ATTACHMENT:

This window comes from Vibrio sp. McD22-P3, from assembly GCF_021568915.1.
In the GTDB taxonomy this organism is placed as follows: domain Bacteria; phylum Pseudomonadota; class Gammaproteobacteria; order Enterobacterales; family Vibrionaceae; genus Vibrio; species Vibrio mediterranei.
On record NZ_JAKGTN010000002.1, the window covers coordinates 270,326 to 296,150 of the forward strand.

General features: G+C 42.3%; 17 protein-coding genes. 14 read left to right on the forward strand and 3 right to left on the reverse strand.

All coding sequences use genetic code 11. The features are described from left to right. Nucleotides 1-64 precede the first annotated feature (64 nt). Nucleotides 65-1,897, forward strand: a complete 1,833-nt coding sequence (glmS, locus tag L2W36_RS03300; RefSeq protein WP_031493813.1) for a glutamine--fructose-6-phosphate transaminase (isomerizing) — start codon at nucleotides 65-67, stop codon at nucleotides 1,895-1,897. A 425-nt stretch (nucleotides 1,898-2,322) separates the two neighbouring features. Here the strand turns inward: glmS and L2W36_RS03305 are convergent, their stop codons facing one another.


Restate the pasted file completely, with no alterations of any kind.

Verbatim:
This window comes from Vibrio sp. McD22-P3, from assembly GCF_021568915.1.
In the GTDB taxonomy this organism is placed as follows: domain Bacteria; phylum Pseudomonadota; class Gammaproteobacteria; order Enterobacterales; family Vibrionaceae; genus Vibrio; species Vibrio mediterranei.
On record NZ_JAKGTN010000002.1, the window covers coordinates 270,326 to 296,150 of the forward strand.

General features: G+C 42.3%; 17 protein-coding genes. 14 read left to right on the forward strand and 3 right to left on the reverse strand.

All coding sequences use genetic code 11. The features are described from left to right. Nucleotides 1-64 precede the first annotated feature (64 nt). Nucleotides 65-1,897, forward strand: a complete 1,833-nt coding sequence (glmS, locus tag L2W36_RS03300; RefSeq protein WP_031493813.1) for a glutamine--fructose-6-phosphate transaminase (isomerizing) — start codon at nucleotides 65-67, stop codon at nucleotides 1,895-1,897. A 425-nt stretch (nucleotides 1,898-2,322) separates the two neighbouring features. Here the strand turns inward: glmS and L2W36_RS03305 are convergent, their stop codons facing one another.